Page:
Iraq will not be bullied by the U.S. State Department. That was the message for Rex Tillerson Monday after the secretary of state suggested Iranian-backed militias should leave Iraq.
Iraqi President Haider al-Abadi issued a terse statement after meeting with America’s top diplomat, reminding him that “no side has the right to intervene in Iraq’s affairs or decide what Iraqis should do.”
Tillerson said Sunday foreign militias fighting as part of the Iraqi state-sponsored Popular Mobilization Force should leave the country now that the battle with ISIS is over.
“Any foreign fighters in Iraq need to go home and allow the Iraqi people to regain control of areas that had been overtaken by ISIS,” Tillerson said during a visit to Saudi Arabia.
Iran’s foreign minister dismissed Tillerson’s comments, saying the militias are “already at home.”
The Asaib Ahl al-Haq militia, part of the Popular Mobilization Force, even suggested it was U.S. forces that should leave Iraq.
“Your forces should get ready to get out of our country once the excuse of Daesh’s presence is over,” their leader, Sheikh Qais al-Khazali, said.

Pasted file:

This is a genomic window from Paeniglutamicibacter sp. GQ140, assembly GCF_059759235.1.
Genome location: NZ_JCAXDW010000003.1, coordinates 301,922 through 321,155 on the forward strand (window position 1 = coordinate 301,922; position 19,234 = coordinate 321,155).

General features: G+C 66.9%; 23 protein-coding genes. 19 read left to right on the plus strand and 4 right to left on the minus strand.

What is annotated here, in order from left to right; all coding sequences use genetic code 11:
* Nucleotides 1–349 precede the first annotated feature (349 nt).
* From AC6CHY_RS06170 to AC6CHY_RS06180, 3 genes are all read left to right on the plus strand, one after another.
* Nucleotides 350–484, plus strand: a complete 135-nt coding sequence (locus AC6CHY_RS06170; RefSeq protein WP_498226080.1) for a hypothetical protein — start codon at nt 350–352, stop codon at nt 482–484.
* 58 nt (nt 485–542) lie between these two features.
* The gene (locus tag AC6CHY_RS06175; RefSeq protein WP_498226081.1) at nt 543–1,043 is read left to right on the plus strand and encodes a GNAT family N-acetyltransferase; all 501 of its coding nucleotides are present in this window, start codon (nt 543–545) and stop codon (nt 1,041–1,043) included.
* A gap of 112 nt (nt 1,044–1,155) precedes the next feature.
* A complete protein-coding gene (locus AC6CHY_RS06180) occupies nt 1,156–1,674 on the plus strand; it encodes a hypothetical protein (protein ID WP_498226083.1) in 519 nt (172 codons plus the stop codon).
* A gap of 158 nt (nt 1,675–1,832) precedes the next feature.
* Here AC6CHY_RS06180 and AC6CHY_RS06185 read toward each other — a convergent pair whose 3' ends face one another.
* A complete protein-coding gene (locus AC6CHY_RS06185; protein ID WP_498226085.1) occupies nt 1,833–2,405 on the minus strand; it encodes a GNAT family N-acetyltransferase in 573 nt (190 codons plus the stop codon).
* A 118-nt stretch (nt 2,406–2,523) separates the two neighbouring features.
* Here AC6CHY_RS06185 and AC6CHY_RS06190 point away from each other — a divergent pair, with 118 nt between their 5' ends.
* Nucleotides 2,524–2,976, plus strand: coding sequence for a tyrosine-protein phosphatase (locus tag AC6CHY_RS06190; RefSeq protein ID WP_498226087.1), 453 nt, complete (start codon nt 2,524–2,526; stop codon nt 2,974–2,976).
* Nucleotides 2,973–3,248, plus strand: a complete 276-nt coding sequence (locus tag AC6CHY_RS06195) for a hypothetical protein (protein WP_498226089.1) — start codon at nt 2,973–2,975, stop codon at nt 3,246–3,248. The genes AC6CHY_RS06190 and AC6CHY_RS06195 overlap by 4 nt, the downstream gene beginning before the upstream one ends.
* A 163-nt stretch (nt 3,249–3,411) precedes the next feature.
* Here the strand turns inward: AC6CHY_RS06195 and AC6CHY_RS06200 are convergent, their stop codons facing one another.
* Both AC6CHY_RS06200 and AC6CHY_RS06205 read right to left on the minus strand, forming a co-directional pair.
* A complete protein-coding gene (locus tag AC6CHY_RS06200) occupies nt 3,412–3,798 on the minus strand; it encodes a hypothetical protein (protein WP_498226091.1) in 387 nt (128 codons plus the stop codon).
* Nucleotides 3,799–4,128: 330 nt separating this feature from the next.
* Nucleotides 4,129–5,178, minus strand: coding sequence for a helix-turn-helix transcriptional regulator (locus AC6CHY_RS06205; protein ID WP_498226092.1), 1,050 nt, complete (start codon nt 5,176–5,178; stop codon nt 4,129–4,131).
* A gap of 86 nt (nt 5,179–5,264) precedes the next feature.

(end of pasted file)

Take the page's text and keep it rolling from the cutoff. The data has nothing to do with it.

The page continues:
Popular Mobilization is an umbrella organization of mainly Shia Muslim groups, trained and armed by Iran and integrated into the Iraqi military in 2014 after ISIS swept through the country.
Some Iraqi lawmakers see the force as an extension of Iran’s Revolutionary Guards Corps; however, Abadi’s office called them Iraqi patriots who “have sacrificed greatly to defend their country.”
The militias recently fought alongside Iraqi troops in the lightning advance on the oil-rich city of Kirkuk, which they seized from Kurdish forces.
“We are concerned and have been saddened by the recent differences that have emerged between the Kurdistan regional government and the Iraqi central government,” Tillerson told reporters meeting with Abadi.
Tillerson said the U.S. had “friends” on both sides and encouraged “both parties to enter into discussion and dialogue.”